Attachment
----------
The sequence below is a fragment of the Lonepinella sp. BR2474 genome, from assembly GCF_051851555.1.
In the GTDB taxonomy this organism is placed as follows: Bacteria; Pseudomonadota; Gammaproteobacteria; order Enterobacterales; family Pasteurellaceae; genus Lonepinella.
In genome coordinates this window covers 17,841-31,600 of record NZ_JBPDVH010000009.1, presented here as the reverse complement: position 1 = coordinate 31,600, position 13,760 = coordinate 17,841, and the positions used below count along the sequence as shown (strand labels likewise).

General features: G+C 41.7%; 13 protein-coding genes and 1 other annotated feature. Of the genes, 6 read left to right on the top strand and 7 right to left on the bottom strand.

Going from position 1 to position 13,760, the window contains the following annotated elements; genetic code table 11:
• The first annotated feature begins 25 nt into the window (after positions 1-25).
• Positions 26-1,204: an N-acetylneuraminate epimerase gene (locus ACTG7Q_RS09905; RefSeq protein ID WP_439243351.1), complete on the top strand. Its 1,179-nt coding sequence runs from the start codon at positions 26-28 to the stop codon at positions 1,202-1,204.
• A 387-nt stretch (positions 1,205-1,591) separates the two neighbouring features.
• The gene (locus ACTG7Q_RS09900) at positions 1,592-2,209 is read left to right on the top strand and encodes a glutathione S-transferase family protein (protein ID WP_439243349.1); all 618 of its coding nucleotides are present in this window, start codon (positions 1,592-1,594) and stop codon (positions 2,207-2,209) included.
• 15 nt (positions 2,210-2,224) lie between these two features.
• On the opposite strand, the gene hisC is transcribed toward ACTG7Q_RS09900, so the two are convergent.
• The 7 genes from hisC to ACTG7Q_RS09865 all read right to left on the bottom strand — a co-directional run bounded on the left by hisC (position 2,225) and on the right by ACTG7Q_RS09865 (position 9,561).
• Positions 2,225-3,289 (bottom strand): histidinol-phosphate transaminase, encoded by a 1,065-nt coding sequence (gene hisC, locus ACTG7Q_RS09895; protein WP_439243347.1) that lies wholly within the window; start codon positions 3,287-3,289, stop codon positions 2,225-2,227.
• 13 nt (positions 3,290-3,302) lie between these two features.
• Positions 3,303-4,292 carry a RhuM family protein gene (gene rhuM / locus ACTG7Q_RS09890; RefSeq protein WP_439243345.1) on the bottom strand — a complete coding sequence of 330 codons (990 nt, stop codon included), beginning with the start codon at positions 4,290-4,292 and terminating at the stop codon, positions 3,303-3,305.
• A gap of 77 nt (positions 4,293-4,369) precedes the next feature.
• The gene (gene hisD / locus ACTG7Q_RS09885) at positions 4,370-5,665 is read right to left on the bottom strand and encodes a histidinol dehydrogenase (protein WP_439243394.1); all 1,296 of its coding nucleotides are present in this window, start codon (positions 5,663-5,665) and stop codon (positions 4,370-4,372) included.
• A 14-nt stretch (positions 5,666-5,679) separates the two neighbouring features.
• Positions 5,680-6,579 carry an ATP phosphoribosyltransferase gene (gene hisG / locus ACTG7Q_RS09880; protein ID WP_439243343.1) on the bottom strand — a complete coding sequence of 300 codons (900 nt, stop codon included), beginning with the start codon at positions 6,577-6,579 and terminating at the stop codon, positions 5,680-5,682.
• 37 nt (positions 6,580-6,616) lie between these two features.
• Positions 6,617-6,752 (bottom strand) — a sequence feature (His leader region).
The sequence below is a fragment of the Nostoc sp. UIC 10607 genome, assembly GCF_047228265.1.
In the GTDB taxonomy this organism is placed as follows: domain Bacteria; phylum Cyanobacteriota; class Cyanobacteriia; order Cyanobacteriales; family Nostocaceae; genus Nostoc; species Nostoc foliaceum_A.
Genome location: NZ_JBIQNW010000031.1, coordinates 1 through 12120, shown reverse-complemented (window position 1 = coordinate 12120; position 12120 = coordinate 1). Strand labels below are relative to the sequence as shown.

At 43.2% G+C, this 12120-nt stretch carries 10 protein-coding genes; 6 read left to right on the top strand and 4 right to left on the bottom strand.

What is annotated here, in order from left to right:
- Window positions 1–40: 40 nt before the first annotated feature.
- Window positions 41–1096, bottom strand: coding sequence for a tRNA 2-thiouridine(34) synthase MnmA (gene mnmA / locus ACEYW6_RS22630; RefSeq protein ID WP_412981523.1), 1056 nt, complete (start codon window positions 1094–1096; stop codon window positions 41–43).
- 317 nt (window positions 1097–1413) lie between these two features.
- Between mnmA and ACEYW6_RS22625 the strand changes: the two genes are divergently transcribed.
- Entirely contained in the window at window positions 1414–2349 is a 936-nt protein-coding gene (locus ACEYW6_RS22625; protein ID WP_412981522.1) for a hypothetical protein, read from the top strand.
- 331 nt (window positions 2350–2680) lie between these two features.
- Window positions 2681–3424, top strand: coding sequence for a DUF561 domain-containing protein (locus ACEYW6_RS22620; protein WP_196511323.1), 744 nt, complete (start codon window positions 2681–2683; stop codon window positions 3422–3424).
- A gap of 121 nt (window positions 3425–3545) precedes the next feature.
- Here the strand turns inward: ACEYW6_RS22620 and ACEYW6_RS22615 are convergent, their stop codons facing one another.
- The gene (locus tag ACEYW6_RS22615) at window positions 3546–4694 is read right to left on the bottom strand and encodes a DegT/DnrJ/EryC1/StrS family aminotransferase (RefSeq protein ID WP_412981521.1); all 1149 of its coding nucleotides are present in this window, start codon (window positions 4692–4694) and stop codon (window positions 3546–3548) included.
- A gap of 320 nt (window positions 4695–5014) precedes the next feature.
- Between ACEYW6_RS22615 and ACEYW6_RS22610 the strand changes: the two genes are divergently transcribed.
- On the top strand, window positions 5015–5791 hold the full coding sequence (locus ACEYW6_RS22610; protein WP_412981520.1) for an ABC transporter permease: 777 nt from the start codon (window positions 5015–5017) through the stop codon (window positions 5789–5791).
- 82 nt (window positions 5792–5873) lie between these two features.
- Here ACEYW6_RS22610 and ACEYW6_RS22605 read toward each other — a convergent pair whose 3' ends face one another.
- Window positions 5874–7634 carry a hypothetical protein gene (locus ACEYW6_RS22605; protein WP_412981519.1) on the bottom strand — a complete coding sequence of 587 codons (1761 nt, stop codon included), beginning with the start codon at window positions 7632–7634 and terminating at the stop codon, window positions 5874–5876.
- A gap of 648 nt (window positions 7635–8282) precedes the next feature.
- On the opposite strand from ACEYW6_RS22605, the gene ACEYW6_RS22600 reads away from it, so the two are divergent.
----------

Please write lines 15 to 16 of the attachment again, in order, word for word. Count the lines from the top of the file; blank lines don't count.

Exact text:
• Positions 3,303-4,292 carry a RhuM family protein gene (gene rhuM / locus ACTG7Q_RS09890; RefSeq protein WP_439243345.1) on the bottom strand — a complete coding sequence of 330 codons (990 nt, stop codon included), beginning with the start codon at positions 4,290-4,292 and terminating at the stop codon, positions 3,303-3,305.
• A gap of 77 nt (positions 4,293-4,369) precedes the next feature.